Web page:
Orientation and Mobility (O&M) training teaches individuals who are visually impaired, blind, or deafblind to travel safely and independently in a familiar or unfamiliar environment. Evaluation and intervention are usually provided on an individual basis as early as preschool, or much later in life.
Orientation and Mobility training sometimes involves the use of canes, walkers, or wheelchairs. Orientation and Mobility training provides an individual with a selection of travel techniques to be employed indoors and outdoors. Students learn the most basic self-protective techniques using the natural extension of their arms and hands. They are taught sighted guide techniques so they can travel safely with another person. Some students require intensive instruction in the use of a cane. The length of training differs for each individual. Beginning students who request a guide dog should first demonstrate competency using a cane.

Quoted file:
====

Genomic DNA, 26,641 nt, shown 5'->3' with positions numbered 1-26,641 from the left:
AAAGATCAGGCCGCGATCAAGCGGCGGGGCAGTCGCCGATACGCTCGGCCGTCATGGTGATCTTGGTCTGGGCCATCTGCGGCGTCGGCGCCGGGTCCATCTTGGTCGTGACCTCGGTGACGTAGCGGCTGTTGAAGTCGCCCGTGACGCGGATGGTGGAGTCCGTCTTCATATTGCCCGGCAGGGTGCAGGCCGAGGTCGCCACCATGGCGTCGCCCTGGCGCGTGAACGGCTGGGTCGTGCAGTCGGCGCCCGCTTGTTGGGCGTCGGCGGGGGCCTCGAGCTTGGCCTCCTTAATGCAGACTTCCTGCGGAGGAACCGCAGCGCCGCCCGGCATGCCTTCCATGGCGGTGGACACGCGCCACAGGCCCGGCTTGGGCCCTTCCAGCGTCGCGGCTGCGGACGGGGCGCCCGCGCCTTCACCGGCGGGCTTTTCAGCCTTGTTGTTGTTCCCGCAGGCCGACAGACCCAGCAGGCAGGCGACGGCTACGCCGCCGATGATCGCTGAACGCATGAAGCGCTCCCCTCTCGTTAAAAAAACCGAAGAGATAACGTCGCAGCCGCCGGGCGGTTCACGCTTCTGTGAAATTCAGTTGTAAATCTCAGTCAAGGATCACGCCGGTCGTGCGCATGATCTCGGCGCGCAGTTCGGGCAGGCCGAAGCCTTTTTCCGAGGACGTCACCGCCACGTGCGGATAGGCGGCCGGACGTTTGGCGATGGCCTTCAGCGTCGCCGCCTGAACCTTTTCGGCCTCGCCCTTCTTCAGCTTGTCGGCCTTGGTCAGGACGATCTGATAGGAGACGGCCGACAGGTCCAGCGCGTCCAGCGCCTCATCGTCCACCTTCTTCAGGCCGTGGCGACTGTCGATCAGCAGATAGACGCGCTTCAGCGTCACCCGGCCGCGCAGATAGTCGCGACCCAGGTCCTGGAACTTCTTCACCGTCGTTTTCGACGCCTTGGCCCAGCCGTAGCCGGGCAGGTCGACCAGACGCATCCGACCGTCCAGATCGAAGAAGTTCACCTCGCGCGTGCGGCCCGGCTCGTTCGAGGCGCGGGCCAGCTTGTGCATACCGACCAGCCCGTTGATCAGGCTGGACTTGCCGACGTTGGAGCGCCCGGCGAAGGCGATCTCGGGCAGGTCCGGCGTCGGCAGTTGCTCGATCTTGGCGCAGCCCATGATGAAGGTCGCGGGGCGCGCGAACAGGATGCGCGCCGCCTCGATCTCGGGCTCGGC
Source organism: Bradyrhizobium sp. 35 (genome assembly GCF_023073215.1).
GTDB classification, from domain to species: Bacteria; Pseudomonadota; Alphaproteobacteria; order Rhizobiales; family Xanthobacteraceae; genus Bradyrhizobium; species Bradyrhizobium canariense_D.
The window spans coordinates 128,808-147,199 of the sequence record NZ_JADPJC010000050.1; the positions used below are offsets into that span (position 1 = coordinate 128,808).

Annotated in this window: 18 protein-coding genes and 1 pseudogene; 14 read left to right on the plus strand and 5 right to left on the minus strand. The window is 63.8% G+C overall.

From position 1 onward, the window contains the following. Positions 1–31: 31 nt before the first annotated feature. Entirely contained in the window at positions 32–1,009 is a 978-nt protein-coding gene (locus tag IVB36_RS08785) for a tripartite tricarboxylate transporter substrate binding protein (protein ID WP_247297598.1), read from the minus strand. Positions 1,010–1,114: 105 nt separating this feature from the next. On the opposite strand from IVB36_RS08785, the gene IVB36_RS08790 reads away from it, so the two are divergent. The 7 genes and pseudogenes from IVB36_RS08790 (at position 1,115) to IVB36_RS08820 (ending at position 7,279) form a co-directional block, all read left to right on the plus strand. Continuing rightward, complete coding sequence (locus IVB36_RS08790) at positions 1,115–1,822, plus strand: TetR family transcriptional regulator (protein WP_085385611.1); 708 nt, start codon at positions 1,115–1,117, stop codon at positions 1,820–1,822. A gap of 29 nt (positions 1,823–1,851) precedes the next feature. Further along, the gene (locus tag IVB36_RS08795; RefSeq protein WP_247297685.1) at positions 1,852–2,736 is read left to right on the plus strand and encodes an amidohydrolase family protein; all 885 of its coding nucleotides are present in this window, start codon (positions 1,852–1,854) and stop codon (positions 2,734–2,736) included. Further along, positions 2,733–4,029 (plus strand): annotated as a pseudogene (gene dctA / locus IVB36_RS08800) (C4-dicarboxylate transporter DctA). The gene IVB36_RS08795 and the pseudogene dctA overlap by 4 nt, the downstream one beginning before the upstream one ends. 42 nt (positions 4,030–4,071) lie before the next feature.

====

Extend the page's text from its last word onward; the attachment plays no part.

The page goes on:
Orientation is an awareness of where you are in space. Infants experiencing vision loss need to learn how to move safely within their crib space. All school age children need to be taught spatial concepts, as well as acquire the necessary sensory skills to gather information about their surrounding environment. Advanced students are taught orientation methods that can be used as they venture out and face the challenges presented by the complex world of public transportation. Safety is always the key issue.
The ability to move independently though space is a skill the general population takes for granted. Orientation and Mobility training can make this experience a reality for the individual who is deafblind.
Most instructors hold advanced university degrees in education. Many instructors have combined certification as an Orientation and Mobility Specialist and Teacher of the Visually Impaired.
Many O&M specialists work as itinerant teachers in school systems, serving preschool and school age children throughout the school system. O&M specialists are also employed by State Rehabilitation Programs or the Veterans Administration to serve the adult population, and as consultants assisting architects or engineers with accessibility issues.